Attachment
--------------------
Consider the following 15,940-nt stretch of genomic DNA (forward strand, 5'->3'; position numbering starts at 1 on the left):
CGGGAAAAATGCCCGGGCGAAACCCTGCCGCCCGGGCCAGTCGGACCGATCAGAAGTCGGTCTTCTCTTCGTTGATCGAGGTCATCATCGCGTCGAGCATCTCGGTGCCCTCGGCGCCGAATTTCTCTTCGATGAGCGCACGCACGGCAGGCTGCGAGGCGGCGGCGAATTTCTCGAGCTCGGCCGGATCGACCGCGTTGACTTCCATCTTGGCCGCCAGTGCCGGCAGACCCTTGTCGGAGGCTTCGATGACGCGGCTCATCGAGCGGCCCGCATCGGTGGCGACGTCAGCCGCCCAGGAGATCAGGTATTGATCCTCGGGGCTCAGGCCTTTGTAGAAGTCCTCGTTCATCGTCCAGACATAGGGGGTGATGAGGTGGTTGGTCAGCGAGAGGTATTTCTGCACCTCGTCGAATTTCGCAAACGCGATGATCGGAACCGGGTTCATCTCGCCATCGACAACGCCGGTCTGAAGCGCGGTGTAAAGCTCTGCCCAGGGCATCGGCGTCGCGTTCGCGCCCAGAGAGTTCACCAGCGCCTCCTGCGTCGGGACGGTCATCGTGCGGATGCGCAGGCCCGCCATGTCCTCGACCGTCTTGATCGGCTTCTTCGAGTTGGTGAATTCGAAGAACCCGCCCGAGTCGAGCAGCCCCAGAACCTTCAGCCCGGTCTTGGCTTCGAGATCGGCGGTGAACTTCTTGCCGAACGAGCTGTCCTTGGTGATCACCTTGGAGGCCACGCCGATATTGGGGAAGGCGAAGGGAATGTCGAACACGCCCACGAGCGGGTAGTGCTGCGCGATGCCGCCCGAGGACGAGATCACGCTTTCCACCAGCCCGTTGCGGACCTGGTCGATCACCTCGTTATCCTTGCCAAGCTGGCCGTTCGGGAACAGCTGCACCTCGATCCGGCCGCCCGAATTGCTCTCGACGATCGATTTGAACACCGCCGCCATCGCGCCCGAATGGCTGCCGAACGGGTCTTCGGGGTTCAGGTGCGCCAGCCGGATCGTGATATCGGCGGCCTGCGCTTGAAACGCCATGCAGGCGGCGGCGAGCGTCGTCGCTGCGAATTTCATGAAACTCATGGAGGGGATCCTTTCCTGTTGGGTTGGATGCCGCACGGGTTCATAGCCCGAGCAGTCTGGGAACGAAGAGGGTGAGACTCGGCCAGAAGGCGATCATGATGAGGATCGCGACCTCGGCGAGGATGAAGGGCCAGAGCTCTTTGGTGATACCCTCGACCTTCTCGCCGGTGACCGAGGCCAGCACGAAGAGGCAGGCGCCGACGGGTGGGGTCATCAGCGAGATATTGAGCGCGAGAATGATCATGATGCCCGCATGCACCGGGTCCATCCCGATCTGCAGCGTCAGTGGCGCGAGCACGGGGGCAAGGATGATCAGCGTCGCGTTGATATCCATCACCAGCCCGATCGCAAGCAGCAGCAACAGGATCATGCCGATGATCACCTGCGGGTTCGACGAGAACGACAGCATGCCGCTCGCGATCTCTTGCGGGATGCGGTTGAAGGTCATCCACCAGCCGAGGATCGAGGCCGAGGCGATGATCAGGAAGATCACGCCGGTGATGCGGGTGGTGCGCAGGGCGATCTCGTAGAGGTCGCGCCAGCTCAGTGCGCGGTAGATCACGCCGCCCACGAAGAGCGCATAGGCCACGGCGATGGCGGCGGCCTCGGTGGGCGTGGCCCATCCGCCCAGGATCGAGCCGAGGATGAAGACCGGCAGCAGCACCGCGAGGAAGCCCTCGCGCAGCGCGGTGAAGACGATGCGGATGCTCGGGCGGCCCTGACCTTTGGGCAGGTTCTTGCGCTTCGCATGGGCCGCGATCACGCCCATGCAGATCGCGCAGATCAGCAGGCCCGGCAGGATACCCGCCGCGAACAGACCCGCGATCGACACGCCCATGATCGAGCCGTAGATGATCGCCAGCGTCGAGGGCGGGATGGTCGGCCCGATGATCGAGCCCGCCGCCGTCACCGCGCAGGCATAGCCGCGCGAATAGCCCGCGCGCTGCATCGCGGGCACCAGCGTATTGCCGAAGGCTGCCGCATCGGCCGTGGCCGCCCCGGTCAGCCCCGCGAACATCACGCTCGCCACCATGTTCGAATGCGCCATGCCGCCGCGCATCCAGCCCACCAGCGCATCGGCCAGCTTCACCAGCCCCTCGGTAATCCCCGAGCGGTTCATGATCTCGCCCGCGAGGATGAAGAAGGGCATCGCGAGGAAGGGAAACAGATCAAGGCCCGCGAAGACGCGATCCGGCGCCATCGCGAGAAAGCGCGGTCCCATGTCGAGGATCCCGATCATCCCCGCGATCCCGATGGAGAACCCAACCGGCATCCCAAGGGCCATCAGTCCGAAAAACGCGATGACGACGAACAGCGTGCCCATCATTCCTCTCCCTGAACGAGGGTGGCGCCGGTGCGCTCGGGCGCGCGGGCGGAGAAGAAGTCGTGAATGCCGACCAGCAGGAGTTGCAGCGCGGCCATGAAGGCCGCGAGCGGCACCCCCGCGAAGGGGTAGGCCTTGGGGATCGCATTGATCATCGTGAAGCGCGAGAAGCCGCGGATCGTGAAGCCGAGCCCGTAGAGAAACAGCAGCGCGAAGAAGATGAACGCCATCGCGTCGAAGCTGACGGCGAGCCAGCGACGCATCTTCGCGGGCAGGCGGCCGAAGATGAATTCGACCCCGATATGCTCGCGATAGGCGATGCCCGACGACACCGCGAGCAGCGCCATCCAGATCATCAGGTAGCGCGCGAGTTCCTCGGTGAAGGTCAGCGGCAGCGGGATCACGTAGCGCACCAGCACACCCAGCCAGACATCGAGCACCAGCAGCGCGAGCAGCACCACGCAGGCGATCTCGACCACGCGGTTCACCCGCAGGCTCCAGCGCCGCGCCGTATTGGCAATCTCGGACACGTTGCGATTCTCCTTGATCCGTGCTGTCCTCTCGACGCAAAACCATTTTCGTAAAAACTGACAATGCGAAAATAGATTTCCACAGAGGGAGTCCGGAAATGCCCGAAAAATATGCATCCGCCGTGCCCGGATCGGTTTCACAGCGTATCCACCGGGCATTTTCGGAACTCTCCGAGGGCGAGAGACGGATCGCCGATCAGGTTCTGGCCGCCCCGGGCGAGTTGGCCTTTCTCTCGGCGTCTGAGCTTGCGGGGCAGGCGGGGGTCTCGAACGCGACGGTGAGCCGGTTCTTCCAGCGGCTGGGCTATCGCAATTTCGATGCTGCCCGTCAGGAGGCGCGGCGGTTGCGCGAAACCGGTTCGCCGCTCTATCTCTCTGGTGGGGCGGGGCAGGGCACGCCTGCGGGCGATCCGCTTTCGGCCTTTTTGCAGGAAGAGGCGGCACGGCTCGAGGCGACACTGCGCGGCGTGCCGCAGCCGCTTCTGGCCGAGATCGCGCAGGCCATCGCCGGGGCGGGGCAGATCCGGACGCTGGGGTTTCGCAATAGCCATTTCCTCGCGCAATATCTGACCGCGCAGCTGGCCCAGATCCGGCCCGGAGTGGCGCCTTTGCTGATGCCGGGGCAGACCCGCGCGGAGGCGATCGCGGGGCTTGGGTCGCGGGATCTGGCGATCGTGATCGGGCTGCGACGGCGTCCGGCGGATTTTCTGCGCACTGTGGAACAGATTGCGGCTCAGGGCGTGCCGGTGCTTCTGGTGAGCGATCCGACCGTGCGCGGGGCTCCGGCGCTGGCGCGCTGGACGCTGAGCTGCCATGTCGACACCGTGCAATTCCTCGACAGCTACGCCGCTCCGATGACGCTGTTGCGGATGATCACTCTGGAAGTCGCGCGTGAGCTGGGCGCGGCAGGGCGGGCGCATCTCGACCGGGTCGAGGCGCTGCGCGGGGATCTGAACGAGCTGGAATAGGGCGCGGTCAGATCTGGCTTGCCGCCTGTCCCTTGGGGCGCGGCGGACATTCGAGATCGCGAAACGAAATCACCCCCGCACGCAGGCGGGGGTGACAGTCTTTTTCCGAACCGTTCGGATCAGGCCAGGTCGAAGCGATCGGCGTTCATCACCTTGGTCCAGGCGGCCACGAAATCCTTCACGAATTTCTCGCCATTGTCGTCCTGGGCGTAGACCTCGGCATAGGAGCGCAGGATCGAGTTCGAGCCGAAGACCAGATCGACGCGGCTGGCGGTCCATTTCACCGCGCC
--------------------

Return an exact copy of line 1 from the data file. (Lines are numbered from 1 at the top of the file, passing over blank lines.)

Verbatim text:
Consider the following 15,940-nt stretch of genomic DNA (forward strand, 5'->3'; position numbering starts at 1 on the left):